Chokes Versus Fixed Tubes, by Dave McCracken
In the last two weeks, I've had several queries about what chokes to use for (insert purpose here). Tied into this is the convenient and popular option of interchangeable tubes, Most folks like them, but there IS a worm in that apple. So,let's take a little walk through Chokeland and see what upsides and downsides there are....
First, whatever choke denomination you use, the markings thereof are just an educated guess. By changing loads,we can make any choke give patterns at any set range that would have more variance than by switching to the next tighter/looser tube.
In other words, a Modified choke can give IC type patterns with small,soft fast shot, or nigh Full choke performance with a buffered load of hard, large shot at a lower velocity.
Having a long forcing cone mimics a tighter choke. By less deformation of the shot, more of those little pellets stay in the pattern, making it not tighter, but denser.
NO choke, fixed or tube (Or the Polychoke style) can be trusted to give the marked pattern with all loads, or even most. Only a session at the Patterning board will tell you just what YOUR load and choke combo will do. A bit of work, but well worth it. And while we keep hearing about patterning at a standard 40 yards, it's better to make the distance what a particular type of shot will be. Quail get shot, and shot at, around 20-30 yards away, so pattern your quailgun/load/choke combo there.
And now Fixed vs Tubes....
No one disputes the versatility of choke tubes. They are nigh universal, add to the value of the gun and oft serve to make one shotgun suitable for clay games,upland hunting and waterfowl. The rifled tubes aid accurate slug work.But...
First, installation sometimes leaves a bit of tube skirt showing. This can deform patterns,bulge the steel and even result in the tube being torn from the bbl. Rare, but a royal pain and expensive to fix.
Also, sometimes either the bbl or tube is not as concentric as we'd like.So, our Loudenboomer Special SP throws a nice pattern with the Skeet II choke, but the Modifed tube, same make, throws a tighter pattern, but centered low and starboard. My guess is, 25% of the tubes out there will vary Point Of Impact.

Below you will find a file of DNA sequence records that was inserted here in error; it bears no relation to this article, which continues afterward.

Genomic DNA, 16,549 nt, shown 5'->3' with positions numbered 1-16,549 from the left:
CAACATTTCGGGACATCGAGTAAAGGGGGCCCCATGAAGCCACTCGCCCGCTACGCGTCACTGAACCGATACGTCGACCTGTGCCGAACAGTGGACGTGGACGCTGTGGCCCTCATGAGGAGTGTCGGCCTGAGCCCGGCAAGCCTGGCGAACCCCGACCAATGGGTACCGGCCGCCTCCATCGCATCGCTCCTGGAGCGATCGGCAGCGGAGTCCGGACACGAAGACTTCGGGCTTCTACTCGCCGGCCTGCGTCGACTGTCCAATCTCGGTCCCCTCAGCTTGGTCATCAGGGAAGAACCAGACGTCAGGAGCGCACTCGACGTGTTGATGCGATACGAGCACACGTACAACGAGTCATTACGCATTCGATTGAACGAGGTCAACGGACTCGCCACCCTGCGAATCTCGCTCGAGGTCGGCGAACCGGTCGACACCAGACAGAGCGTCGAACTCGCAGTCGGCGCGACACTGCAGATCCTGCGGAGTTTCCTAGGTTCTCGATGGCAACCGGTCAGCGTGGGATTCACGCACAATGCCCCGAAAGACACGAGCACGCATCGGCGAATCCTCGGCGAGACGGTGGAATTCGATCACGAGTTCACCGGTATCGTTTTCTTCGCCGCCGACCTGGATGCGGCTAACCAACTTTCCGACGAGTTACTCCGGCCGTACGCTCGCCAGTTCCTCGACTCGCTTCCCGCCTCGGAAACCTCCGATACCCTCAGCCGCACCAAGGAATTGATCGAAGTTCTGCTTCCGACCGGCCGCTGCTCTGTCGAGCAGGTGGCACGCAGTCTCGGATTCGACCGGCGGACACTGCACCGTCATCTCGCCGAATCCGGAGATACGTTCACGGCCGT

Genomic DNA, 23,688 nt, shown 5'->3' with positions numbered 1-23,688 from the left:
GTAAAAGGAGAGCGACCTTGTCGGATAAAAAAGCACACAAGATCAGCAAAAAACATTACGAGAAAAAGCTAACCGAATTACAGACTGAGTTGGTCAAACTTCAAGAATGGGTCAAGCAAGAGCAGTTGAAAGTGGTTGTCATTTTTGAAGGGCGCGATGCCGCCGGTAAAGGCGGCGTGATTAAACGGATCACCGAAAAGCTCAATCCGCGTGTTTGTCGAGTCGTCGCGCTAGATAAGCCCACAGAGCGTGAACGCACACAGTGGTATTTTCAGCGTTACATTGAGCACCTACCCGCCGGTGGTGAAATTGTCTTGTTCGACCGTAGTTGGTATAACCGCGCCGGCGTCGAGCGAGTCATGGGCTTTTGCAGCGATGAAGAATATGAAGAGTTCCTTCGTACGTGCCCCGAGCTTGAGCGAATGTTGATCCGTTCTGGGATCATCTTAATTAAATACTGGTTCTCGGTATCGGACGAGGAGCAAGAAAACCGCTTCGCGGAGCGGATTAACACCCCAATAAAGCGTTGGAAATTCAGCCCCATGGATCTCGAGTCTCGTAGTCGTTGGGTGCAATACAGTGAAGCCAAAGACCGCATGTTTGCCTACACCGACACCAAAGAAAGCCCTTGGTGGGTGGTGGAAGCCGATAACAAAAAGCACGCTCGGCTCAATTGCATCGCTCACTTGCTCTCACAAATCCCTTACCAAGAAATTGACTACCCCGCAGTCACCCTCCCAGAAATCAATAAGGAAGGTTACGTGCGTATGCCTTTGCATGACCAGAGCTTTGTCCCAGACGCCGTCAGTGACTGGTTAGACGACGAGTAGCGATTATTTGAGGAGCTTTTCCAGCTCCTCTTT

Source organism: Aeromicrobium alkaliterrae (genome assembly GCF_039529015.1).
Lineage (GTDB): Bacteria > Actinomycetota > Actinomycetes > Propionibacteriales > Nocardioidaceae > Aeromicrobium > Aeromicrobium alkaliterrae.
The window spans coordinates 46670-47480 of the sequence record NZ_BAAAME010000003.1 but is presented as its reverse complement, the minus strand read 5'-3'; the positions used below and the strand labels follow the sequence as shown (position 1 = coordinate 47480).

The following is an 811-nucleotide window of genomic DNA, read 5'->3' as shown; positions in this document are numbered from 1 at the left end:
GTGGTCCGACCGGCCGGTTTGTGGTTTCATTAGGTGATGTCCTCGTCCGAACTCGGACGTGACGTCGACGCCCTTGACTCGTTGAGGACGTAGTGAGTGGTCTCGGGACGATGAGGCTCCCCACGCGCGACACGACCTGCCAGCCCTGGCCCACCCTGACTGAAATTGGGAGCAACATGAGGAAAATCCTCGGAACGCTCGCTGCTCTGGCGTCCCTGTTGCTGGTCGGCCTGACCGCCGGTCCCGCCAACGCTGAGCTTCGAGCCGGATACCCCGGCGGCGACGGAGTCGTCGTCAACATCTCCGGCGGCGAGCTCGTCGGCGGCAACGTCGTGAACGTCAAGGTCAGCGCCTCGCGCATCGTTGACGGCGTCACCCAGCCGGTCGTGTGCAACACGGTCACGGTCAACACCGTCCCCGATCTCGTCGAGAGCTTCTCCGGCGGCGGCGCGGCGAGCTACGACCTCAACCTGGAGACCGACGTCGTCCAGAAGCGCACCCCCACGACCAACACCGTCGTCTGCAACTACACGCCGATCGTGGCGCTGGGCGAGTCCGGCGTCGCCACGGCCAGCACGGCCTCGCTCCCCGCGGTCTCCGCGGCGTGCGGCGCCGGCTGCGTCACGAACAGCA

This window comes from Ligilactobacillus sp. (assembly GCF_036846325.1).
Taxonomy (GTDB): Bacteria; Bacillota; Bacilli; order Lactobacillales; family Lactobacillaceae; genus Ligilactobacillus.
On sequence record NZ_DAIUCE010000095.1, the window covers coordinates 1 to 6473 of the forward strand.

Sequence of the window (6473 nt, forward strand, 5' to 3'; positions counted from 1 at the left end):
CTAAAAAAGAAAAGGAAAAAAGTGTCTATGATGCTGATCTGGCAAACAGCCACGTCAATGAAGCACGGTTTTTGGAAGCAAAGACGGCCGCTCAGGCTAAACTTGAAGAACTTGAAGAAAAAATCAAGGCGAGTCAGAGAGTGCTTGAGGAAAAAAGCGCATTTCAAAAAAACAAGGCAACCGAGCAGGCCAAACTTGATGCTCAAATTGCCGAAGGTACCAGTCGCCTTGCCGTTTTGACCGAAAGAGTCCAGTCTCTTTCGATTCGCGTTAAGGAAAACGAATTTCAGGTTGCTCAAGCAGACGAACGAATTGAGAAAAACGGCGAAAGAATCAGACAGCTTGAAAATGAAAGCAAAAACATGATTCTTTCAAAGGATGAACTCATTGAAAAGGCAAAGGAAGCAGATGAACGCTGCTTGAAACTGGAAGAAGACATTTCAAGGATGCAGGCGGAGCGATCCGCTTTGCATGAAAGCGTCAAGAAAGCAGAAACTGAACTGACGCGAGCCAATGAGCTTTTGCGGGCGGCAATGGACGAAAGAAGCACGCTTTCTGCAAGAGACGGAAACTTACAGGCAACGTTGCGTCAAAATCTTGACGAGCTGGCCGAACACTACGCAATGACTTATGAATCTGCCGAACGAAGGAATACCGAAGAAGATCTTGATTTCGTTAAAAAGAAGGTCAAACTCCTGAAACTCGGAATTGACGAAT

And, some tubes manage to loosen as the shotgun's fired. I've seen trapshooters check their tubes every post,and HAVE to tighten one up in the course of a single round. Make is not important, tight tolerances on the choke threads and loose tolerances in the bbl happen. A bit of beeswax on the threads and a little more Oooomph when we tighten helps, although these should be checked frequently. When a tube loosens enough, that thin steel is exposed to higher pressures. Bulges can/do happen thereby.
On the other hand, fixed chokes are less likely to be problems. Some are also non concentric, again patterning is vital. While one loses versatility, a special purpose shotgun may do better with a fixed choke, tailored or just plain suitable for a specific load and job. Instance, a turkey, waterfowl or trap gun. And then, money being no barrier, I'd probably pick a load and ream/polish until I got EXACTLY the results I wanted at a given range.
All around shotguns will probably do better with changeable chokes. Doubles,with their choice of chokes, benefit less from tubes than single bbled guns. I'd get tubes in a pump or auto for upland hunting, but stick to a fixed IC/Mod combo in a double.If I'd be using that double for clay games, I might stay with the fixed chokes and switch loads, soft 9s for skeet, hard 7 1/2s for handicap trap, both for SCs.
For home defense, choke is meaningless, 5 yd patterns are the same. I advise that for Serious shotguns, figure out the max distance it will be used at, add one yard for GPs, and pattern with your Serious loads. I see no advantage to anything tighter than Modifed, but your needs may differ.
My HD 870 is chokeless, the Deer 870 that serves as backup out of season has a Skeet tube in it.
Dave McCracken has been shotgunning longer than many shooters have been alive. He regularly posts on TheHighRoad.org and TheFiringLine.com. This article is reprinted here with his permission; reprinting or redistributing this article without his permission is expressly prohibited.